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Juan Manuel Rey

Unix Geek. Sysadmin by heart turned cloud architect. Working for Microsoft.

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Have to admit that because months have passed since the DC/OS post I almost dropped this article, since then ACS documentation around Kubernetes got a huge improvement and also some articles about K8S and ACS have been published by other bloggers. However in the end I decided to finish and publish it in order to give consistency and coherence to my ACS series, specially since I will get into more Kubernetes related topics in future articles. So without further ado lets deploy and explore Kubernetes on Azure Container Service.

Cluster Deployment

As with everything in Azure we need a resource group, it is the basic construct for any Azure deployment based on the ARM model and it will act as a boundary and logic container for all the resources that will form our Kubernetes cluster. You can use an existing one or you can create a new one, in our example we will take the second path.

$ az group create --name acs-k8s-3 --location westeurope
Location    Name
----------  ---------
westeurope  acs-k8s-3

Now we can create our cluster. To spin up your Kubernetes cluster you can of use the Azure Portal but I prefer to use Azure CLI 2.0. We will need a pair of SSH keys and a Service Principal, I already have them created but if you omit the --service-principal option and add the --generate-ssh-keys during the az acs create operation it will generate both for you.

$ az acs create -g acs-k8s-3 -n k8s-cl3 --orchestrator-type kubernetes --service-principal 11111111-1111-1111-1111-111111111111 --client-secret=xxxxxxxxx -d k8s-cl3 --admin-username azuser --verbose

I choose the defaults for Master and Agent count, one and three respectively, and my default ssh key from .ssh/id_rsa.pub.

Exploring the cluster

Lets explore the cluster like we did with our DC/OS one.

$ az vm list -d -g acs-k8s-3
Name                   ResourceGroup    PowerState    Location
---------------------  ---------------  ------------  ----------
k8s-agent-C188E3DA-0   acs-k8s-3        VM running    westeurope
k8s-agent-C188E3DA-1   acs-k8s-3        VM running    westeurope
k8s-agent-C188E3DA-2   acs-k8s-3        VM running    westeurope
k8s-master-C188E3DA-0  acs-k8s-3        VM running    westeurope

The first noticeable difference with DC/OS is the lack fo VM Scale Sets. Why you maybe asking since Azure VMSS brings a lot benefits around scaling the cluster, the problem is that VMSS does not support attached disks and due to that persistent volumes in Kubernetes would not work with VMSS. The lack of VMSS brings a couple of issues like the ina also there is no Application Gateway for ingress traffic, another neat feature from VMSS, but to solve this we can use an NGINX ingress controller, I’ll get to this in more detail later in a future post.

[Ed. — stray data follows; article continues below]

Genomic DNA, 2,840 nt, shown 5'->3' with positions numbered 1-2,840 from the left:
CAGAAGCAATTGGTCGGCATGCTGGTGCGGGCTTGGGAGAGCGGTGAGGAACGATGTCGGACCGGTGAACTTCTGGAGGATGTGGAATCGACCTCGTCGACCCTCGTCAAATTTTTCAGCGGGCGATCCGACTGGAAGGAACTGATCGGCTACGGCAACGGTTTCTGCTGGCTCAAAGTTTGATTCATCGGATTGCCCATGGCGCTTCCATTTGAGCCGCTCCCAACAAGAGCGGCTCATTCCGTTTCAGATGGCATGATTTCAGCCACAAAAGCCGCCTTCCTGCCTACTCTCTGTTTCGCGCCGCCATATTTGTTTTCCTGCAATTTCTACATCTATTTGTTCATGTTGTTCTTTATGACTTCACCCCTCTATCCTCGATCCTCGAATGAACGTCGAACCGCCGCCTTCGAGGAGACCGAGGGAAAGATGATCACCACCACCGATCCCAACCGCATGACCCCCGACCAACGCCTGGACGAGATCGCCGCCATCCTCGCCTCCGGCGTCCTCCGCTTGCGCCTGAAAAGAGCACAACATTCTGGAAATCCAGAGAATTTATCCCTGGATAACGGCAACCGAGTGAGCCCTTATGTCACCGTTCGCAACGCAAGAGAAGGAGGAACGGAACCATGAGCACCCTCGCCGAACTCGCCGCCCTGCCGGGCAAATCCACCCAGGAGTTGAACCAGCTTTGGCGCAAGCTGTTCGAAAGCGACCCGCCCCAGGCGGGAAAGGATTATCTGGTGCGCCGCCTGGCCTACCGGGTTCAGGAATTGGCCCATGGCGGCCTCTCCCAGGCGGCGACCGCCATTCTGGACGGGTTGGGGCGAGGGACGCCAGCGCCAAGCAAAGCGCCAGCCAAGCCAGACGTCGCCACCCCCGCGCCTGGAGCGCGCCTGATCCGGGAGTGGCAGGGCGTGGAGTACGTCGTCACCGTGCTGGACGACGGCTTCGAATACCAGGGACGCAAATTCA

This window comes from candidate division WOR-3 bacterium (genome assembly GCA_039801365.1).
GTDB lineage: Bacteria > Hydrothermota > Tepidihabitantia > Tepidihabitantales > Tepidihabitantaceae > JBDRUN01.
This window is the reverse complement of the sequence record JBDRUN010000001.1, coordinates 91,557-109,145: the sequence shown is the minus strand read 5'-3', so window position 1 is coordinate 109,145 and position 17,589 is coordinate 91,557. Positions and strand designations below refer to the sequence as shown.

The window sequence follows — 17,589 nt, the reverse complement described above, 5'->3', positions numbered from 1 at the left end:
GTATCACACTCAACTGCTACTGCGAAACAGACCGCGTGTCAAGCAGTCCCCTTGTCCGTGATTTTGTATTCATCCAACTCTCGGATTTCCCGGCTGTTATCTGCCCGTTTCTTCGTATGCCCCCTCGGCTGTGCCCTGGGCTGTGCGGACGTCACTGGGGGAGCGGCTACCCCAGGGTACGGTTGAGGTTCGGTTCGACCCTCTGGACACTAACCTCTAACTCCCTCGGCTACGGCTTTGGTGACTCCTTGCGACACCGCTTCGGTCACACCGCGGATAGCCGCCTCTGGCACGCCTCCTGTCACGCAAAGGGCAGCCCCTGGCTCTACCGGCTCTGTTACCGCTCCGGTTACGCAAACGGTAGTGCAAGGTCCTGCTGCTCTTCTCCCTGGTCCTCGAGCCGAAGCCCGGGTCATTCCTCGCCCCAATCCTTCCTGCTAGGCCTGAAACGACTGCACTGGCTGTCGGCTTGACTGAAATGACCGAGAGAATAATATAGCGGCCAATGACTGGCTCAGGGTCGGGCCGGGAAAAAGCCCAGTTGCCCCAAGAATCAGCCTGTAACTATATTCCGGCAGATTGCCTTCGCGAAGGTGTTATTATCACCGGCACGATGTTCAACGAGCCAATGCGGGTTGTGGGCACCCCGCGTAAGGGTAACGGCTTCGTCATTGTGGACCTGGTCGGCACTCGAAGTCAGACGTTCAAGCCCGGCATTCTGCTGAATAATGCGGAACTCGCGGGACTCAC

Our ACS Kubernetes deployment includes:

  • Master instance(s).
  • Node instances - Unlike DC/OS in Kubernetes there is no concept of public and private agents.
  • Storage
  • Network
  • Load balancers
  • Public IP address for the master(s)

We can list all the resources usin Azure CLI.

$ az resource list -g acs-k8s-3
Name                                                             ResourceGroup    Location    Type                                          Status
---------------------------------------------------------------  ---------------  ----------  --------------------------------------------  --------
agent-availabilitySet-C188E3DA                                   acs-k8s-3        westeurope  Microsoft.Compute/availabilitySets
master-availabilityset-C188E3DA                                  acs-k8s-3        westeurope  Microsoft.Compute/availabilitySets
k8s-master-C188E3DA-0-etcddisk                                   ACS-K8S-3        westeurope  Microsoft.Compute/disks
k8s-master-C188E3DA-0_OsDisk_1_44592cc1412f4efc9bd334b266fb26b3  ACS-K8S-3        westeurope  Microsoft.Compute/disks
k8s-agent-C188E3DA-0                                             acs-k8s-3        westeurope  Microsoft.Compute/virtualMachines
k8s-agent-C188E3DA-0/cse0                                        acs-k8s-3        westeurope  Microsoft.Compute/virtualMachines/extensions
k8s-agent-C188E3DA-1                                             acs-k8s-3        westeurope  Microsoft.Compute/virtualMachines
k8s-agent-C188E3DA-1/cse1                                        acs-k8s-3        westeurope  Microsoft.Compute/virtualMachines/extensions
k8s-agent-C188E3DA-2                                             acs-k8s-3        westeurope  Microsoft.Compute/virtualMachines
k8s-agent-C188E3DA-2/cse2                                        acs-k8s-3        westeurope  Microsoft.Compute/virtualMachines/extensions
k8s-master-C188E3DA-0                                            acs-k8s-3        westeurope  Microsoft.Compute/virtualMachines
k8s-master-C188E3DA-0/cse0                                       acs-k8s-3        westeurope  Microsoft.Compute/virtualMachines/extensions